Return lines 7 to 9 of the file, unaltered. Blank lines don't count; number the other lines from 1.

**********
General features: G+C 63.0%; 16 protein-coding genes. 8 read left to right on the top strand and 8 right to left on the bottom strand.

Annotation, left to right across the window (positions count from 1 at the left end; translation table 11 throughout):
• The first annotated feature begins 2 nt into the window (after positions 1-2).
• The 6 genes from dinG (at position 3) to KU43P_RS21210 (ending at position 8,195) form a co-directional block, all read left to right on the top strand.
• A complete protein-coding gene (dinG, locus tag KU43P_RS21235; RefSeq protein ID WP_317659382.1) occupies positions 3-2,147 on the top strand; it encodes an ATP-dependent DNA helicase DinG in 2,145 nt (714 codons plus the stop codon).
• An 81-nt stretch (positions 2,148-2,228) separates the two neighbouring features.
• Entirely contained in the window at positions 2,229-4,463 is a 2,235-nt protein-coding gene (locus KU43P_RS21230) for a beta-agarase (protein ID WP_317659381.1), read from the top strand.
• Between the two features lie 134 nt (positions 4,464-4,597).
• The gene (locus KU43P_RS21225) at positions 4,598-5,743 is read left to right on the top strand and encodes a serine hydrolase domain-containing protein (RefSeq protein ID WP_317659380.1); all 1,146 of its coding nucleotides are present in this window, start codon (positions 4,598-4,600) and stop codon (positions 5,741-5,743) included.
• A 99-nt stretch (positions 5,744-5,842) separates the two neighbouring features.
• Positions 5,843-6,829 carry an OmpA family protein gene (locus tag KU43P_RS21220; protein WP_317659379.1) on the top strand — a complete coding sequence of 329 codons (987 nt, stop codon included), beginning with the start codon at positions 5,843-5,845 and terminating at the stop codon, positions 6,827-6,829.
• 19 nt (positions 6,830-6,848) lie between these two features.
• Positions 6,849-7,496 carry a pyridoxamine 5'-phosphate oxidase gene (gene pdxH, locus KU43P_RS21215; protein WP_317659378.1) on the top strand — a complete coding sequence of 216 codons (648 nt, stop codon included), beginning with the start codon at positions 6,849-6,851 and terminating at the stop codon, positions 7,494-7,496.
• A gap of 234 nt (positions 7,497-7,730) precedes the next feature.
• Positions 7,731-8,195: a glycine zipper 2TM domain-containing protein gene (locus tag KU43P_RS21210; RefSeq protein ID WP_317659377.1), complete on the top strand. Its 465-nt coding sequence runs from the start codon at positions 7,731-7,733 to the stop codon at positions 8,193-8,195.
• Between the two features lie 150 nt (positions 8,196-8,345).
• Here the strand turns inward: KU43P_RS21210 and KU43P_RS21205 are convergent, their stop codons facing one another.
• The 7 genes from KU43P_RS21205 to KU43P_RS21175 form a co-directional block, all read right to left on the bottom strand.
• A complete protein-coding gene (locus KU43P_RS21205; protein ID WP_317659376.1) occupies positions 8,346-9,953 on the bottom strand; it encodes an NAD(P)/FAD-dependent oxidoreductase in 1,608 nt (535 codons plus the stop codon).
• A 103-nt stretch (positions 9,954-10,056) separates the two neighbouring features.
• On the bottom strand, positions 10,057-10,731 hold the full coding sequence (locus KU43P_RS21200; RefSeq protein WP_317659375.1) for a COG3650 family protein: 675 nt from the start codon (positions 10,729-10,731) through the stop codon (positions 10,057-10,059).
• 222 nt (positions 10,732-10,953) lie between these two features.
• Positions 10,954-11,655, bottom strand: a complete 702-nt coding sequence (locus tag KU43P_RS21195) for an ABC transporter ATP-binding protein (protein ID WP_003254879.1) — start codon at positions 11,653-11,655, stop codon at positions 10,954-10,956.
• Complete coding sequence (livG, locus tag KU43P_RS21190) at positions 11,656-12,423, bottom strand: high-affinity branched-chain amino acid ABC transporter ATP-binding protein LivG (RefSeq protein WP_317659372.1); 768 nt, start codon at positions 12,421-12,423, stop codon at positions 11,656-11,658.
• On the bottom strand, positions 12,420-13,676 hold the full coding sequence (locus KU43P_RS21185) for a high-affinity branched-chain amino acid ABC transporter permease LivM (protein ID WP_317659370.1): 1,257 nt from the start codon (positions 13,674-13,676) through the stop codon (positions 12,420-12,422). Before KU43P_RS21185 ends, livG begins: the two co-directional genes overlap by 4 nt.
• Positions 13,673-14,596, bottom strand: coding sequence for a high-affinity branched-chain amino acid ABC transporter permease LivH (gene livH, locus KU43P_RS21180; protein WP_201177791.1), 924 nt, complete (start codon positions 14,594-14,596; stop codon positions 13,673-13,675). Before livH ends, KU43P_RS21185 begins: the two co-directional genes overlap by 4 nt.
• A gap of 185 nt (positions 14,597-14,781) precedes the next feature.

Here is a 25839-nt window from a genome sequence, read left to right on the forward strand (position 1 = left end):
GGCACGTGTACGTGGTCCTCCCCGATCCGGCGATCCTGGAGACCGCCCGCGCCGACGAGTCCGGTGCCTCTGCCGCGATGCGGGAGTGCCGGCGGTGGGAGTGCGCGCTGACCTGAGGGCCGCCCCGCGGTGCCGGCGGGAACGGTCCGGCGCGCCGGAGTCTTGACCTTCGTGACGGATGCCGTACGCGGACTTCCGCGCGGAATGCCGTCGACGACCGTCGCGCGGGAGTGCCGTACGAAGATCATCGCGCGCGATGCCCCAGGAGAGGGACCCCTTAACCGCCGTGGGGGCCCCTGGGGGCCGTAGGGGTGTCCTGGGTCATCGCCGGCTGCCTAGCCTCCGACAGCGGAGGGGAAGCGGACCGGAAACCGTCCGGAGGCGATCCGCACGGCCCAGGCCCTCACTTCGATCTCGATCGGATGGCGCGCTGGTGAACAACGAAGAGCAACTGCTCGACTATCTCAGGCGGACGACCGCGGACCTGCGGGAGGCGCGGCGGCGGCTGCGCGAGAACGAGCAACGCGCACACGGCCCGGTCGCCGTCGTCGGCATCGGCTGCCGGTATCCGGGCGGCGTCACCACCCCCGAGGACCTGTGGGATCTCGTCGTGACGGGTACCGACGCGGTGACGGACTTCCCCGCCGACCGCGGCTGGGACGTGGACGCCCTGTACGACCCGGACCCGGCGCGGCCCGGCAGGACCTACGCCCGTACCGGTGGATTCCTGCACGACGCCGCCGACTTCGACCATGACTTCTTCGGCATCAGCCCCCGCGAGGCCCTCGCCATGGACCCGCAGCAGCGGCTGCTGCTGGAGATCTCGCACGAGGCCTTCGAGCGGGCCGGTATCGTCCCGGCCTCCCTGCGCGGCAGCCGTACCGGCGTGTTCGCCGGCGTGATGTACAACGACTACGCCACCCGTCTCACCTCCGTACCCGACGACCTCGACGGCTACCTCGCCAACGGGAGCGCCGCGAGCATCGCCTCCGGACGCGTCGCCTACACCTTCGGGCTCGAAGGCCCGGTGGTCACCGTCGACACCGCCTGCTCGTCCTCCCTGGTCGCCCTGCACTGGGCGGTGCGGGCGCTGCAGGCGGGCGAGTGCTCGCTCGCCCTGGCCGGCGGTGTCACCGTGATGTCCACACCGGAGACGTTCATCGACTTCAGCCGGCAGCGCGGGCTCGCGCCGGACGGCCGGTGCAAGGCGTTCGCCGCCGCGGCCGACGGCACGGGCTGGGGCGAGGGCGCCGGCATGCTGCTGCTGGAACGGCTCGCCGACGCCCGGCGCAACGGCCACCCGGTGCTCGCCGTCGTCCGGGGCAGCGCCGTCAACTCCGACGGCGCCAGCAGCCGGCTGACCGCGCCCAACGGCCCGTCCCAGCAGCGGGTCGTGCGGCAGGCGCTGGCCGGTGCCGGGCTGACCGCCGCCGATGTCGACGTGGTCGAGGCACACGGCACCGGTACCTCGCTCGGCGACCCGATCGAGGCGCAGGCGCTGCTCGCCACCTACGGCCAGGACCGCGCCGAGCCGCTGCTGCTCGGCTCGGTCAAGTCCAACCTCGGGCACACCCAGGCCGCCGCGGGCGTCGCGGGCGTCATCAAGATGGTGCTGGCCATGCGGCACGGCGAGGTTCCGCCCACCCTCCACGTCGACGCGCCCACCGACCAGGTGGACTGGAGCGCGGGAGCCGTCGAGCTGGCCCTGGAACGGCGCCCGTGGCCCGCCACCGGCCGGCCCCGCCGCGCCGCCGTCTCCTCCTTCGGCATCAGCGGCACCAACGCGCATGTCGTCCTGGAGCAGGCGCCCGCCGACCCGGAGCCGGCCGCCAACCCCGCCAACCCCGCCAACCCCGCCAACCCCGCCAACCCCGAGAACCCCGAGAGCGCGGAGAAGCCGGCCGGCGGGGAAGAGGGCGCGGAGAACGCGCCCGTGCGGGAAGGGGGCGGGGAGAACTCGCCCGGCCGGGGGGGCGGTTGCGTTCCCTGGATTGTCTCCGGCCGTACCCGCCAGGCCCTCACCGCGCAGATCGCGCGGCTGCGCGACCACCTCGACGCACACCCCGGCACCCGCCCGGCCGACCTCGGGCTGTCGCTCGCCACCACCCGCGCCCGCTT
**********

• Entirely contained in the window at positions 2,229-4,463 is a 2,235-nt protein-coding gene (locus KU43P_RS21230) for a beta-agarase (protein ID WP_317659381.1), read from the top strand.
• Between the two features lie 134 nt (positions 4,464-4,597).
• The gene (locus KU43P_RS21225) at positions 4,598-5,743 is read left to right on the top strand and encodes a serine hydrolase domain-containing protein (RefSeq protein ID WP_317659380.1); all 1,146 of its coding nucleotides are present in this window, start codon (positions 4,598-4,600) and stop codon (positions 5,741-5,743) included.